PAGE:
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Safety first

New rules created to protect students

School+resource+officer+David+Attaway+checks+a+door+to+make+sure+it+is+locked.+Locked+doors+is+among+many+safety+precautions+the+school+has+taken.+
School resource officer David Attaway checks a door to make sure it is locked. Locked doors is among many safety precautions the school has taken.

School resource officer David Attaway checks a door to make sure it is locked. Locked doors is among many safety precautions the school has taken.

photo by Tara Routie

photo by Tara Routie

School resource officer David Attaway checks a door to make sure it is locked. Locked doors is among many safety precautions the school has taken.

Tara Routie, Staff Reporter

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An extra officer on campus, a new security guard next year and random door checks- security has been a big concern all year, but after the shooting at Stoneman Douglas, safety precautions have been elevated to a new level.

The Stoneman Douglas shootings led to a student walkout on Wednesday, Feb. 21 to protest school shootings. While student walkouts are allowed, as it is a right guaranteed by the U.S. Constitution, these walkouts are for students only. Students are the ones to organize, lead, and participate in them. Administration will be present at all walkouts to direct and supervise, but the faculty have been advised not to participate. Principal Dr. Mary Williams explained that teachers are still required to teach even if the majority of students walk out, and it is their responsibility to understand the conditions of the walkout and that they are missing class time.

Prior to the Majory Stoneman Douglas shooting, teachers were required to keep doors locked at all times, but this rule has been continuously enforced with random locked door checks. School resource officer David Attaway checks teachers’ doors to make sure they are always locked. By always keeping doors locked, it lessens the chance of an unwanted visitor, such as a school shooter, from entering a classroom. 

“We check the perimeters, we check the cameras, we check teachers’ doors and gates,” Attaway said.

Although Attaway and other administrators do their best to keep doors locked, doors are still propped open, mostly for convenience, by students so they do not have to knock or go through the front office to get back in the school. By students propping doors open with door holders or rocks, it defeats the purpose of a lock.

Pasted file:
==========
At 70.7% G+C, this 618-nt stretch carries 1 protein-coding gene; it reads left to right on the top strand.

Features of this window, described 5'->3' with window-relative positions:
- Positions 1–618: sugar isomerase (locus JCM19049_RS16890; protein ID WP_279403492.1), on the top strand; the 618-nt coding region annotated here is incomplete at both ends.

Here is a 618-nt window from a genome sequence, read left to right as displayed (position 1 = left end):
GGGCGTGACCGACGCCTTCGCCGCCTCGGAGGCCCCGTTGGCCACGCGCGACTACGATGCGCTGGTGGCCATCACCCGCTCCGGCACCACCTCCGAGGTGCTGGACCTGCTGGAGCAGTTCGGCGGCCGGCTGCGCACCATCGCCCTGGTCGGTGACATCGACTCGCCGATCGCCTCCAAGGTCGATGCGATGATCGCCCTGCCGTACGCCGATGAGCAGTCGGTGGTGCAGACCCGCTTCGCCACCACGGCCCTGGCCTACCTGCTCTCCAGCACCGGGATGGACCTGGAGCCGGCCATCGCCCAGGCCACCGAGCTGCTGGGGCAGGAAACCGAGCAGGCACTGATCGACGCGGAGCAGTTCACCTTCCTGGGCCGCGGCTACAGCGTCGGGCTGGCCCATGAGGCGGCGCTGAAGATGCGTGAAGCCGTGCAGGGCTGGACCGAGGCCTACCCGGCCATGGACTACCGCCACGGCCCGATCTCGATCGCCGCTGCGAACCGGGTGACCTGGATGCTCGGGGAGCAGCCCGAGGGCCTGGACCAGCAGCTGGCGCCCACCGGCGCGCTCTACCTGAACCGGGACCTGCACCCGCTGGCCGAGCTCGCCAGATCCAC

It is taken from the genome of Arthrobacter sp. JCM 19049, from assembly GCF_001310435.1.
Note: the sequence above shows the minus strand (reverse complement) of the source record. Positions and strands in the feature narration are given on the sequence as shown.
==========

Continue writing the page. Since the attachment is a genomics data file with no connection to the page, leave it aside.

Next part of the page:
“[Propping doors open] is considered a breach of security and happens way too often,” Williams said.

Besides keeping doors locked at all times, a second officer, Deputy Chris Burns, has been added to the campus for extra security. Burns will finish the school year and stay on campus until further notice. Another security guard will be hired for next school year in order to make the campus even safer. Seventeen cameras will also be bought so every building is monitored inside and outside, and will be used to see which students are propping doors open. Students caught doing so will get in trouble.

One of the new safety measures include not allowing students to enter school until 6:50 a.m. Students who arrive earlier than this time must wait outside until the doors are open. Buses that arrive earlier will not allow students to exit until 6:50 a.m. School supervision hours are now from 6:50 a.m. to 3 p.m., even if students are dropped off early. Students who need to gain early entry into the school must make prior arrangements with the teachers, or make other preparations after school. The idea is to shorten the amount of time for anyone to enter the school, but some students do not see the point in it.

“I don’t understand what the 20 minute gap [will do],” senior Taylor Whiteman said.

Although these safety measures may seem inconvenient to students, they understand why these rules are put in place.

“I’ll take into account these safety measures if that means being happy and safe,” senior Kara Brizendine said.

While changes have happened on the school level, the state has made changes too. On Monday, March 5, the Florida Senate passed a bill to allow certain school employees to carry a gun. The bill will move over to the House for approval, and if it is passed, counties will have the option to allow certain employees to carry a gun on campus. The bill excludes classroom teachers from carrying a gun, but other employees who do not directly teach would be allowed to. Superintendent Dr. Walt Griffin however, is against arming teachers, whether it was included in the bill or not, so it is unlikely that any staff besides school resource officers would carry weapons on campus.

Even with these new safety measures, Williams and Attaway both stress the importance of practicing the “see something, say something” philosophy. Williams explains that if students see suspicious behavior, they should report it immediately to any administrator. A hotline is also available to call if they wish to remain anonymous. It is impossible to guarantee school safety, so by reporting skeptical behavior, students are improving the safety of the campus.

“There is only so much [the school] can do, other than making sure that the students know they have [people] to talk to,” senior Liliana Seminara said.

 

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